How Real Conservatives View the Canadian Seal Slaughter

Commentary by Paul Watson
Founder and President of Sea Shepherd Conservation Society

Stephen Harper calls himself a conservative believing that being pro-war, pro-cruelty, and anti-environmental are conservative values.

He and his government are, in fact, symbolic of the form of right-wing wacko fanaticism that has hijacked the Conservative movement.

Not many people realize that I was introduced to activism by Aida Flemming, the wife of Sir Hugh John Flemming the Conservative Premier of the province of New Brunswick from 1952 to 1960. Aida was the founder of the Kindness Club and that is the organization in which my mother enrolled me in 1958 and led me to respect and defend animals. In 1979, Aida joined Sea Shepherd Conservation Society, and jokingly and proudly referred to me as the "hit man for the Kindness Club."

In 1981, my friend Al Johnson and I had dinner with Aida and Sir Hugh John at their home in Fredericton, New Brunswick, a year before the former Premier died. He told me then that he had always opposed the slaughter of the seals.

And he was not the only conservative leader who did.

None other than the greatest Conservative Prime Minister of them all - John Diefenbaker the 13th Prime Minister of Canada who led the nation between 1957 and 1963 - spoke out against the cruelty of the seal slaughter.

I met the man in 1957 when he visited our school and I remember shaking his hand. And he was the only Canadian Prime Minister that I have ever had any respect for.

The controversy over the seal hunt did not happen until the early sixties, when John Diefenbaker was the leader of the opposition and Lester Pearson was the Liberal Prime Minister of Canada.

Diefenbaker spoke out against the killing of the seal pups and was angrily shouted down by government members.

Click here
to view the
letter sent from
Diefenbaker to
his constituents

On March 20th, 1967, John Diefenbaker tried to get the government of Canada to shut down the seal hunt. He said in a letter to supporters*, "I tried to get the Government to realize how wrong it is to refuse the banning of the baby seal slaughter. I think animal lovers and leading members of the SPCA will be surprised, if not shocked, to learn that all who want to end the killings have been consigned by the Government, through the Minister, to the ranks of what he describes as ‘irresponsible people.'"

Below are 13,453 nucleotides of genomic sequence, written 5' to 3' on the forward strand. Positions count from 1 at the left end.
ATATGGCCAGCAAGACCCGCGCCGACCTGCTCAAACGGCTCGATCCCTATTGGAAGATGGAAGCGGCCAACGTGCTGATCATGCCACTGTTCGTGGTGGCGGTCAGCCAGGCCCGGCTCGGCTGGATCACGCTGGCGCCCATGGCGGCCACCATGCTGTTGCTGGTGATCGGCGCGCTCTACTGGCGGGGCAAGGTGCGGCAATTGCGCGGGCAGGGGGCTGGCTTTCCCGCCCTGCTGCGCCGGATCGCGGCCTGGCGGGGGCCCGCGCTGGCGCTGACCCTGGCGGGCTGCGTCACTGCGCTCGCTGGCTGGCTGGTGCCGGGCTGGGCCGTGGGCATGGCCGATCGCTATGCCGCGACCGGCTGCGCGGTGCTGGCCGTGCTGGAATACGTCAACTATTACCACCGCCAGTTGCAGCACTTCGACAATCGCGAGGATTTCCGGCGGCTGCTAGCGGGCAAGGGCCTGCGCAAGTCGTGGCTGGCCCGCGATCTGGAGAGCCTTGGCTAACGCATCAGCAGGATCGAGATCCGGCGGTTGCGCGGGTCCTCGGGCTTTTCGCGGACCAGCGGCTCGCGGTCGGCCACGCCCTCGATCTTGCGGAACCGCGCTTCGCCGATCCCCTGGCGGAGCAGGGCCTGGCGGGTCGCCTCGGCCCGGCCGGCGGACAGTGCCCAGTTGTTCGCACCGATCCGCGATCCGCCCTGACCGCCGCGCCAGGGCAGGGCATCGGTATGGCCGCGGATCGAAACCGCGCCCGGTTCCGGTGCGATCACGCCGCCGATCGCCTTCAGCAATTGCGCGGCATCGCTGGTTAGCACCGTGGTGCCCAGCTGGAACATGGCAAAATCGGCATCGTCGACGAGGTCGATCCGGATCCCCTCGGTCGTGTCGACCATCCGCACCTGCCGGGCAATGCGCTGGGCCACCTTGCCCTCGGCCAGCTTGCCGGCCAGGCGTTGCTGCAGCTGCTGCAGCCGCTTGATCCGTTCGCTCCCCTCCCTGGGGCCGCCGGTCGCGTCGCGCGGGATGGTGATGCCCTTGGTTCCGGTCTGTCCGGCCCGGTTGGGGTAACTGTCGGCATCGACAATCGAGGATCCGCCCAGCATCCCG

Diefenbaker also said, "I shall continue to demand a ban, regardless of the contemptuous way in which so humanitarian a request has been treated and received by the Minister of Fisheries speaking for the Government and its supporters."

In 1969, Canadian Fisheries Minister Jack Davis rose in the House of Commons to announce he was looking for ways to abolish the slaughter of seal pups in the Gulf of St. Lawrence. He was looking into ways to make the entire Gulf a sanctuary for seals.

"There's no denying the seal hunt is a grim business. It is gruesome and appalling," said Jack Davis. He failed in his efforts to create the sanctuary.

This cruel and gory obscenity continues on forty years later without a single politician in Ottawa having the courage to speak out against it; all of them so worried about political repercussions that they dare saying anything. All of them so terrified of the consequences of speaking out against cruelty and slaughter, afraid to voice an opinion, and afraid to rise like John Diefenbaker did, like Jack Davis did, to speak out against something that brings annual shame and disgrace to the escutcheon of Canada.

The present Fisheries Minister Loyola Hearn is more concerned that children are opposing the seal hunt than about the atrocities going out on the ice. He has accused seal defenders of exploiting children by encouraging them to join in the protest against the seal slaughter.

I wish that when I was a child that I could have encouraged adults to join me to oppose the seal killing. Children don't need encouragement to oppose cruelty and slaughter. They need adults who will support them when they speak out against such perversions.

What I have seen on the floes off the Eastern Coast of Canada is unspeakable cruelty. It is a cruelty so appalling and so blatant that I, as a 12th generation Canadian, can no longer bear to live under a flag that justifies such perverse atrocities.

I'm not interested in the justification of fishermen. I was raised in an East Coast fishing community and I saw as a child, with my own eyes, the unnecessary cruelty and ecological irresponsibility of most of the fishermen that I knew. Their arguments don't impress me because they are thugs. Any man who makes a living from bashing in the skulls of baby seals and skinning them alive is a man without a conscience and without any capacity for moral empathy at all.

Holding this point of view makes me an "irresponsible person." But then again, I'm in good company with people like former Prime Minister John Diefenbaker, former Fisheries Minister Jack Davis, and former New Brunswick Premier Sir Hugh John Flemming.